The paper was full of ads today.

Today’s Inquirer, aside from containing more ads
than editorial, also had ads in editorial.

Randy David, in his column, scolded the purveyors of billboards for scarring
the Philippine landscape. He says of this week’s guests to an international
conference: “As they pass Metro Manila’s slums, they will form an image of an
impoverished people drowning in advertisements for material goods they can only
fantasize about but will likely never acquire in their lifetime.” Later on, he
says: “If our public officials think they have made commuting in the city more
bearable by allowing outdoor advertising companies to clutter both sides of our
major thoroughfares with outsized billboards, they ought to have their heads
examined. These are forms of sensory assault that cannot be turned off. They
are, as someone put it, “the last unavoidable medium.” They endanger motorists
and they slow down traffic. But more importantly, they degrade the

I am caught between agreeing
with him, and defending my means of livelihood. No one comes to Manila for the
sight-seeing. What landscape is there to degrade? There are billboards, many
more, in downtown KL and Bangkok and Hong Kong; from all the tourist shots I’ve
seen, apparently Tokyo just happens to have streets in between neon signs. It’s
not the advertisers’ fault that there is only one major street in Metro Manila,
and that everyone has to pass there. Neither is it their doing that urban
planning is an oxymoron in this country. How can anyone plan when grease money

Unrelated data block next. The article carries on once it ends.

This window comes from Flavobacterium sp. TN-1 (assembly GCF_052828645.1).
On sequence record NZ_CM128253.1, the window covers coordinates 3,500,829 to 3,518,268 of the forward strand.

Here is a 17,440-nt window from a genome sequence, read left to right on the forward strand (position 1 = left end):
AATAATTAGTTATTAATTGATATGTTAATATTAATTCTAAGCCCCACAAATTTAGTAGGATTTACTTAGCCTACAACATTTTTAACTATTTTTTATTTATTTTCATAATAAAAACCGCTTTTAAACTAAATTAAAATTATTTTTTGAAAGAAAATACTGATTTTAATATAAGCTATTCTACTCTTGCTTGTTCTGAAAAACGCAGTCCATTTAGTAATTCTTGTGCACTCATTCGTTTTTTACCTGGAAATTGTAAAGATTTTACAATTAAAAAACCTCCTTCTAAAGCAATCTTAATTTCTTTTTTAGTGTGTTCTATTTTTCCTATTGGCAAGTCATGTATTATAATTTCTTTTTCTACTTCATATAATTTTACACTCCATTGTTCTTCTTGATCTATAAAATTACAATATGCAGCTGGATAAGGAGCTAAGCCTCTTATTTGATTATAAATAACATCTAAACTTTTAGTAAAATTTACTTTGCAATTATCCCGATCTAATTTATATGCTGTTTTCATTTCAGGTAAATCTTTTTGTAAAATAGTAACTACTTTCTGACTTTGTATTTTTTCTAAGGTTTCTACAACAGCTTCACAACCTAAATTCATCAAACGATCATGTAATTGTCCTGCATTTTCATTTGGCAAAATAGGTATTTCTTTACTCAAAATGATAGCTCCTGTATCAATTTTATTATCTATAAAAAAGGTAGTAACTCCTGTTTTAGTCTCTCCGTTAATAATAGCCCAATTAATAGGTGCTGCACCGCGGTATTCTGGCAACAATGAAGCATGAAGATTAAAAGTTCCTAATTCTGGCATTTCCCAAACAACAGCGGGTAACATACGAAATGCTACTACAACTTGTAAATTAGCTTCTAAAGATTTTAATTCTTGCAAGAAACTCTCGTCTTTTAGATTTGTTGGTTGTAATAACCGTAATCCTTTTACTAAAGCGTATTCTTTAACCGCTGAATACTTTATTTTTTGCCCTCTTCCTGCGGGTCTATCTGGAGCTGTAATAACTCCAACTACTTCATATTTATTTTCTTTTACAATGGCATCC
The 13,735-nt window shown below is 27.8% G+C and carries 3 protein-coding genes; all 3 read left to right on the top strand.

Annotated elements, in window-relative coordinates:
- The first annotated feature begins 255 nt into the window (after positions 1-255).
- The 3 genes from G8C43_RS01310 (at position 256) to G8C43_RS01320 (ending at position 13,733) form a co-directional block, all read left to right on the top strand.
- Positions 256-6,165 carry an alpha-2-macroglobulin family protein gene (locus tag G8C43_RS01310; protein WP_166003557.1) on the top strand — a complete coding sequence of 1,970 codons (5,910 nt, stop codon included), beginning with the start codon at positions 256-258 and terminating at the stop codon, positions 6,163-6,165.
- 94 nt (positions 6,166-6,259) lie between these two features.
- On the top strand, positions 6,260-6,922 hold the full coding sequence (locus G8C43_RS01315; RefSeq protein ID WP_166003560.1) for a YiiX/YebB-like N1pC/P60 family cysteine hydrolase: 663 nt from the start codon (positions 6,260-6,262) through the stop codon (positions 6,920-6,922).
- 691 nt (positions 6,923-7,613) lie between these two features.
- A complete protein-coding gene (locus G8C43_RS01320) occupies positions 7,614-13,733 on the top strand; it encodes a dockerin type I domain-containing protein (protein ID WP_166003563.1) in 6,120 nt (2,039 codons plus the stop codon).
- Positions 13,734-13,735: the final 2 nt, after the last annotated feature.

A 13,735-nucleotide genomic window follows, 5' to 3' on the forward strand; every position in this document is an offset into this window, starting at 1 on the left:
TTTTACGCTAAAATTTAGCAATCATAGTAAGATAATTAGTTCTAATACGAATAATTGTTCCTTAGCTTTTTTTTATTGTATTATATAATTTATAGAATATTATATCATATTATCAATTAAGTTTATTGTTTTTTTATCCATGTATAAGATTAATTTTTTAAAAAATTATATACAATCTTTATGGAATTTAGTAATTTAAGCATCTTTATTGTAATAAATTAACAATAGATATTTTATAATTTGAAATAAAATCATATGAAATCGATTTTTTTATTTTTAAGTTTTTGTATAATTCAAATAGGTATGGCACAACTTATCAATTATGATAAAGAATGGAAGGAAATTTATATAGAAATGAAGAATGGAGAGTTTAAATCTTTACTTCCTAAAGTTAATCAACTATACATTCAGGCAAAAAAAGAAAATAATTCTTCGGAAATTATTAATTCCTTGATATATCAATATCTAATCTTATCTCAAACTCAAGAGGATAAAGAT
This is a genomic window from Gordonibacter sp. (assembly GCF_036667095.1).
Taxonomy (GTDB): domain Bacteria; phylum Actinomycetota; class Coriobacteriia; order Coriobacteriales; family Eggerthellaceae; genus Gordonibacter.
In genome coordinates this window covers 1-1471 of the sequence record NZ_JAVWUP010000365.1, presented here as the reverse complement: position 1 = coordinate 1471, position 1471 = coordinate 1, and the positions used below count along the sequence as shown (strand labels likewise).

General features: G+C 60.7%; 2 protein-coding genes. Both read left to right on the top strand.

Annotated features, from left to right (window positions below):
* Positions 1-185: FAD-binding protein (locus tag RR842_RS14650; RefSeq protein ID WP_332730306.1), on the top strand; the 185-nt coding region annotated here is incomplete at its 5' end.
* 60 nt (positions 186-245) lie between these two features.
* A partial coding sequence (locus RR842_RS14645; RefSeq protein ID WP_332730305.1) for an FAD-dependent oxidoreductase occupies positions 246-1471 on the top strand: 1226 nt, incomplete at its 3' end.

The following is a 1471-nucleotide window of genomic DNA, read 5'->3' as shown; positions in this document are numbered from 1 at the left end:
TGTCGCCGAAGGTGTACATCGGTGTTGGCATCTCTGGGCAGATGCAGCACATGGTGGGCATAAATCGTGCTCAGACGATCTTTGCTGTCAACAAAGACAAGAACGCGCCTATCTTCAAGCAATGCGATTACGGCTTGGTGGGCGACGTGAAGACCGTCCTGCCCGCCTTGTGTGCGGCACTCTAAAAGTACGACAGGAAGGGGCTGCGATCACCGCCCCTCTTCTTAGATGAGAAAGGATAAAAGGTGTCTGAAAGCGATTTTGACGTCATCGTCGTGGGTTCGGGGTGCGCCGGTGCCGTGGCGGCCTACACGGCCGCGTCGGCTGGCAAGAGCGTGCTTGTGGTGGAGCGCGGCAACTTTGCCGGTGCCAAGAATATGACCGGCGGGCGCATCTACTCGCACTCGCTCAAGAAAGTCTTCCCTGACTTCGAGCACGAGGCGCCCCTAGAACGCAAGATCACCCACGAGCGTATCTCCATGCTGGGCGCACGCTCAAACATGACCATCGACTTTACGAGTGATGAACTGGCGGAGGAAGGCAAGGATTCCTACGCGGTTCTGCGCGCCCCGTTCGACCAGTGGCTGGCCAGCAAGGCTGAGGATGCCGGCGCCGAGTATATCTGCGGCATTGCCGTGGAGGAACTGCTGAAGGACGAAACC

lets you build what you want where you want, when squatting is condoned because
more squatters mean more votes, when people are simply too worn down by the
daily struggle to put food in their mouths to care about what goes in through
their eyes? It is a sad, sad thing.

Jai Alai building was torn down to make room for housing. The construction of
the LRT meant dismantling what remained of Art Deco in downtown Manila. The need
to survive today overrules any need to preserve anything for tomorrow.

In a way, billboards paper over that
loss. They’ve become our landmarks. We don’t turn left at the old church, but at
the Bench billboard. The smiling celebrity faces hawking bags, burgers and
briefs are, if only until the billboard rental contract expires, the faces that
greet us on our way to work, and mark the road home.

(I feel such a burden now, to be more
responsible about the billboards that come out of our agency, because when you
become a replacement for an Art Deco building, or a historical bridge, you at
least have to look worthy.)